Regarded as either one of director Billy Wilder's lesser films or one of his more underrated ones – especially coming off the massive successes of Some Like It Hot and The Apartment – One, Two, Three has all of the right elements: an energetic lead performance from Cagney, amusing supporting turns, some surprising (for the time) sexual frankness, and expertly choreographed comic set-pieces; and yet, it does not entirely come together. The setting of the divided Germany of much of the latter half of the twentieth century is novel not only in its schism of the capitalist West and the communist East and the people from either side, but also as a setting where such Americanisms like jokingly someone with an authoritarian personality der Fuhrer or associating German formality and professional deportment with Nazi military courtesy is as offensive as MacNamara's crass speculations on just what those under him were doing during the war. The typical Wilder satire is biting, but it is perhaps the extreme depictions of the opposed ideologies that seem lacking in the degree of refinement expected of a Wilder/I.A.L. Diamond (Kiss Me, Stupid) script, with the cynicism Wilder of which was so often accused overshadowing any sense of nuance in the characters and making the love story subplot seem all that more an obligatory element. Far from being The Coca-Cola Kid, Cagney's mercenary executive decides the Russian trade ministers are exploitable once Hazeltine makes his comparatively principled anti-Soviet stance known, uses his comely secretary as bait, goes to rescue the man he framed not out of sentimentality when he learns of Scarlett's pregnancy but because it would look even worse to present her to her father as a sullied and abandoned woman than having eloped with someone socially acceptable, and ultimately does not care whether Otto stokes rebellion among the employees of the company so long as he is secure in his own coveted position. Much laughter was presumably supposed to be derived from ideologue Otto's well-intended labeling of others as bourgeois parasites and trying to enlighten others of their own exploitation, but other comic relief derived from his unshakable faith in the state and looking forward to enforced hardship and dispassionate treatment of himself, his wife, and their child wears thin. Francis is at least afforded some sharp wit in throwaway lines but neither Tiffin or Pulver are given opportunity to hold a candle to the women of Wilder's other films; indeed, the film has suffered critically due to the tendency to compare it to the director's other works which some direct visual references and a desire to classify Wilder as auteur invites. Wilder's equal-opportunity satire may be observant, but One, Two, Three lacks characters charismatic or irreverent enough to consistently entertain.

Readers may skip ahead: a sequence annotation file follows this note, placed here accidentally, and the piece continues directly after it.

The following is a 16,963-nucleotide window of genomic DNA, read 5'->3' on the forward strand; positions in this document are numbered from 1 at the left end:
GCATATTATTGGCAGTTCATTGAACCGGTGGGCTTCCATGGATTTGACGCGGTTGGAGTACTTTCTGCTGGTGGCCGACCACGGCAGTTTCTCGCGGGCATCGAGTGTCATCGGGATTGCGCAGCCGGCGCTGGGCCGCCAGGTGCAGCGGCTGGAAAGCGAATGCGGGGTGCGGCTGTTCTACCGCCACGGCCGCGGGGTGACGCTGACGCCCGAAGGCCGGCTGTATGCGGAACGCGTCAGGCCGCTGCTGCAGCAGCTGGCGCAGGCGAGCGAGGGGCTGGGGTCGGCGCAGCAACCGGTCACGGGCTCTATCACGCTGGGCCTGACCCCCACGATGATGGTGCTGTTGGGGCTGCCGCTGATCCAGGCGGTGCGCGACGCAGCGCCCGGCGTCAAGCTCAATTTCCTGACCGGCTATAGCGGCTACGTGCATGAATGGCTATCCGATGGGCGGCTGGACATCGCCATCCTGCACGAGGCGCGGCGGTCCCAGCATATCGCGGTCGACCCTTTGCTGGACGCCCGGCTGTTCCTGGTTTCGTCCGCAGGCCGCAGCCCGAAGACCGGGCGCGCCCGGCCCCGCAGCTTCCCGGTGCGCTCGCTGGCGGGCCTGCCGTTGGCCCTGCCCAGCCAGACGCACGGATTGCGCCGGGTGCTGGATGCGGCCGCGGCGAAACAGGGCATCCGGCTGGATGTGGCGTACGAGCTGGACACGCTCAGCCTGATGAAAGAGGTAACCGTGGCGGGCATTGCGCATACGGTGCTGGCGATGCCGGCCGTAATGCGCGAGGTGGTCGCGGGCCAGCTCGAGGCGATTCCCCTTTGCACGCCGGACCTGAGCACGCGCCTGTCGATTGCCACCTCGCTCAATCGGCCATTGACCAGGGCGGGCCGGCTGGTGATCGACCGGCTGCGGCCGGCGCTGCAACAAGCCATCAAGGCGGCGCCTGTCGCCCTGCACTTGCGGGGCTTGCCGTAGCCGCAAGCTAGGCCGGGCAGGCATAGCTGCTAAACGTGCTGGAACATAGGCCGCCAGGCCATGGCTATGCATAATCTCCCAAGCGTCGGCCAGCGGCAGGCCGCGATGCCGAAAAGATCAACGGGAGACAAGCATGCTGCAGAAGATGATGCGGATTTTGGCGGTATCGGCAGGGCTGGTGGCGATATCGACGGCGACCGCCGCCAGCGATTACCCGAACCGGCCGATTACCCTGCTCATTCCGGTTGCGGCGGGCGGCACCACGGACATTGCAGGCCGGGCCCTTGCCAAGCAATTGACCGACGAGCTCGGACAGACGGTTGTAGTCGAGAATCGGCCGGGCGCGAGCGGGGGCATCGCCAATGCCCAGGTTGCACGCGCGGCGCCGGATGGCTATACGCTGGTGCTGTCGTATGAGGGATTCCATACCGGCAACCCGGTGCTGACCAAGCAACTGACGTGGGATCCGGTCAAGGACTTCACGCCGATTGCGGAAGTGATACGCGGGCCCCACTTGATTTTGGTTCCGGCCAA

Released theatrically by United Artists and premiering on television a few years later by ABC, One, Two, Three was released on VHS in 1986 and had enough pedigree to merit two separate letterboxed laserdisc editions followed by a 2003 DVD from MGM featuring anamorphic widescreen and fullscreen transfers. While Wilder's earlier hits earned special edition DVD reissues, the same barebones disc of this film was carried over to a couple boxed set editions. It was not until Kino Lorber's 2017 Blu-ray that the film received something like a special edition. Eureka's 1080p24 MPEG-4 AVC 2.35:1 widescreen Blu-ray utilizes the same master which has not undergone anything like the restoration afforded to the likes of Arrow Video's 4K restoration of The Apartment or MGM's own 4K restoration of Irma La Douce that appeared in the United States of which Eureka previously availed itself. The monochrome image sports crisp details and adequate depth but specs pop up intermittently and contrasts can fluctuate minutely (making the use of back projection evident not only in driving scenes but also in a head-on crash that itself looks rather shoddily choreographed for a Wilder film).